The Wanted 18: A Documentary Moovie


…the recent launch of an animated film recalling the events of the first intifada, some twenty-five years ago, manages magically to highlight these events. Amer Shomali’s documentary film The Wanted 18, released in October 2014 in Jerusalem and Ramallah as part of the Qalandiya International Festival, is a nostalgic trip to a recent past, a mere three decades ago. Yet viewers felt that its events took place a century ago. Shomali narrates the story of Bayt Sahur, the town that developed a model of resistance during a period when the technology of communication did not include the cell phone or the Internet. Nor did activists have access to Twitter, Facebook, and the like. The ordinary people of Bayt Sahur decided to rebel in an extraordinary manner. Forty-one years after the Nakba, and twenty-two years after the occupation of Gaza and the West Bank, they decided, collectively, to become self-sufficient. They were following, it seems, the dictum of Gibran Khalil Gibran: “Pity the nation that wears a cloth it does not weave, eats a bread it does not harvest, and drinks a wine that flows not from its own winepress.” The Sahuris were thus challenging their own nation, which drank and ate from those who had colonized its destiny.

The people of Bayt Sahur, who in 1989 did not exceed few thousand in number, decided to boycott the Israeli civil administration of the West Bank. At the time, the civil administration was collecting taxes, regulating permits for work and travel, and controlling health care, education, and public works. All features of daily life were under its control: the granting of work permits, car registrations, driving licenses, and trade permits. . . . The Israeli establishment panicked, seeing in Bayt Sahur the beginning of a loss of political control over the entire civilian population in the West Bank and Gaza.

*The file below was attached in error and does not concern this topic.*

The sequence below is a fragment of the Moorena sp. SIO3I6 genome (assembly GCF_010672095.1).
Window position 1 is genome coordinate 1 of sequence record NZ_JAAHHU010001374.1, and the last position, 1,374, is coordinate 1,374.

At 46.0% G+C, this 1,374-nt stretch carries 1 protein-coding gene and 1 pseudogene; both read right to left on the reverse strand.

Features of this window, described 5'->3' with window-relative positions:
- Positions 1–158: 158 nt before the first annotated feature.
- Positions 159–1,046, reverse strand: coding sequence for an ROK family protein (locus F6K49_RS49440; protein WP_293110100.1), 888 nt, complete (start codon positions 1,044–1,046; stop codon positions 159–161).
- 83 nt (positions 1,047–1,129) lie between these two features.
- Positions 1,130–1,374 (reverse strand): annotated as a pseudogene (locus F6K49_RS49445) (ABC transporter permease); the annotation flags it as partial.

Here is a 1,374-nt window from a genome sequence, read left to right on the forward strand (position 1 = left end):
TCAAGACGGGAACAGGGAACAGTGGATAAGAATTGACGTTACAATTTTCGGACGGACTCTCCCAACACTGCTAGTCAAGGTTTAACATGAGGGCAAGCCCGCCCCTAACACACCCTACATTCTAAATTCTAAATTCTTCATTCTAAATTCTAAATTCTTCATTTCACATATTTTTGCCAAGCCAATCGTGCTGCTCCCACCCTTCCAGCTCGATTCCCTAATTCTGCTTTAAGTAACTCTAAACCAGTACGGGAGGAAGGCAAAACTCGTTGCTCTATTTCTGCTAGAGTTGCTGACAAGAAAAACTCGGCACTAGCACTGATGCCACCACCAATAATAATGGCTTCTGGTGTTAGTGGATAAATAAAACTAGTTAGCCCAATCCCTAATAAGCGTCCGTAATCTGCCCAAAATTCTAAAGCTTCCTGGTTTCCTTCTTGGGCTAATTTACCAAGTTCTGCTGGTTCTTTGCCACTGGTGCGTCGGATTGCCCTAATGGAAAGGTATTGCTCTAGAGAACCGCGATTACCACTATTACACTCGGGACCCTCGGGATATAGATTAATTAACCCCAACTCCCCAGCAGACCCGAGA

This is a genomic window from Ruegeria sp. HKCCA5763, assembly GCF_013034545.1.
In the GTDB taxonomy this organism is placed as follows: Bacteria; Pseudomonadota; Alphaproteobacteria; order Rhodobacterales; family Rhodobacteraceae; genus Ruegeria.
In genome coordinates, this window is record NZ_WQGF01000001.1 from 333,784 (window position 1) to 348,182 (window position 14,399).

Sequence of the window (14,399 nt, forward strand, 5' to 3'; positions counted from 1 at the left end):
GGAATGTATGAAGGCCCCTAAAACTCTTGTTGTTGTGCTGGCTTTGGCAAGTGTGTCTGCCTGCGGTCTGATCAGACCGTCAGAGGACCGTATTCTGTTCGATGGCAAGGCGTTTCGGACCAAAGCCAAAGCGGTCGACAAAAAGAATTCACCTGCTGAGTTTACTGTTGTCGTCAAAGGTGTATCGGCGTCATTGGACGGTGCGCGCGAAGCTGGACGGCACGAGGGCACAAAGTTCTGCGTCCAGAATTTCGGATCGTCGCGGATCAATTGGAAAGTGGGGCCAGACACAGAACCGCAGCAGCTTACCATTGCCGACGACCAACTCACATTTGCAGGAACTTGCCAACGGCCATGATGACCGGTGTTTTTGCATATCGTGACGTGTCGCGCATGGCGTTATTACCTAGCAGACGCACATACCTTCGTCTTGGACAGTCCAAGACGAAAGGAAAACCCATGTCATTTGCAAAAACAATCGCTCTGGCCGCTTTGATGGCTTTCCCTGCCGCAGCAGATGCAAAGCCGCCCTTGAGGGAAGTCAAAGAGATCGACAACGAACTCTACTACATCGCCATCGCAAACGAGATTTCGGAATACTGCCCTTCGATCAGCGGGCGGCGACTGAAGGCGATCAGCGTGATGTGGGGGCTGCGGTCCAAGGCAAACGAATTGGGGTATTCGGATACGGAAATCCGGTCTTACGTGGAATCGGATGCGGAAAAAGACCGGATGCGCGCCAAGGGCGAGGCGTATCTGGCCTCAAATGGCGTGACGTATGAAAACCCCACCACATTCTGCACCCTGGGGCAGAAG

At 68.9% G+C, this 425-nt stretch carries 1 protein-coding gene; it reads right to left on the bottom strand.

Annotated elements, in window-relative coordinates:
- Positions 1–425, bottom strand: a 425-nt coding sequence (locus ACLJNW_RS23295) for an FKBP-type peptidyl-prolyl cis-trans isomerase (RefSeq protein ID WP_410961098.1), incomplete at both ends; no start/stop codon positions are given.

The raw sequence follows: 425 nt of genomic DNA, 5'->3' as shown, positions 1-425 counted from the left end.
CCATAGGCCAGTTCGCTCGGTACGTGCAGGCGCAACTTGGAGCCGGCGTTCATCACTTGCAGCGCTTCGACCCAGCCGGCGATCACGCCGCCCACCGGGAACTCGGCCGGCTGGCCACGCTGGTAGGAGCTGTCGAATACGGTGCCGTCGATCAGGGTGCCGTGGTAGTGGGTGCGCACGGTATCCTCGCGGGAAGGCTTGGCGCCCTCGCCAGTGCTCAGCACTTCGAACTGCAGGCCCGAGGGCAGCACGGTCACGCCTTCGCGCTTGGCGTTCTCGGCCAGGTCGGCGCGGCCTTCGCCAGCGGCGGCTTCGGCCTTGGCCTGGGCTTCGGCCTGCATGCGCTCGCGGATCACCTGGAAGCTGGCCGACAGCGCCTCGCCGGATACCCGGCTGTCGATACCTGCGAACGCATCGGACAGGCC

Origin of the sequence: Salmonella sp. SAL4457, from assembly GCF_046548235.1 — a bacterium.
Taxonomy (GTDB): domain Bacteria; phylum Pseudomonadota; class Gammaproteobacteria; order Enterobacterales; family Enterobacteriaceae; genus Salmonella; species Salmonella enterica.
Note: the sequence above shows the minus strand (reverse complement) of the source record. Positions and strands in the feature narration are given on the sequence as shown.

Bayt Sahur became the vanguard of the Palestinian rebellion. It surpassed the national movement in other regions, developing a new language of resistance.

One element of this resistance was the boycott of Israeli food products, including Tnuva brand milk and dairy products. Shomali’s documentary film, The Wanted 18, uses this story to recall a crucial landmark of Palestinian resistance in the twentieth century. In order to maintain their boycott of Israeli dairy products, the residents of Bayt Sahur organized their own dairy, comprising eighteen cows. In an attempt to break the boycott, the Israelis declared Bayt Sahur’s independent dairy a threat to national security. When Israelis came to confiscate the cows, however, they were unable to find them. The Sahuris had secreted the “fugitive” cows to different locations around the town, offering them refuge from the Israeli military. The army and the state of colonial occupation became a laughing stock as soldiers, fully equipped with their tanks, jeeps, and guns, were seen chasing after the cows brought by the town to ensure the supply of milk for children. . . .

Let us salute Amer Shomali and the people of Bayt Sahur, who have reminded the world – Palestinians included – of a model of insurrection that has deservedly become a legend.

The above is an abridged version of “Letter from Jerusalem: Yara and the Wanted Eighteen,” by Khalid Farraj published in Jerusalem Quarterly, a publication of the Institute for Palestine Studies.

By Khelil Bouarrouj.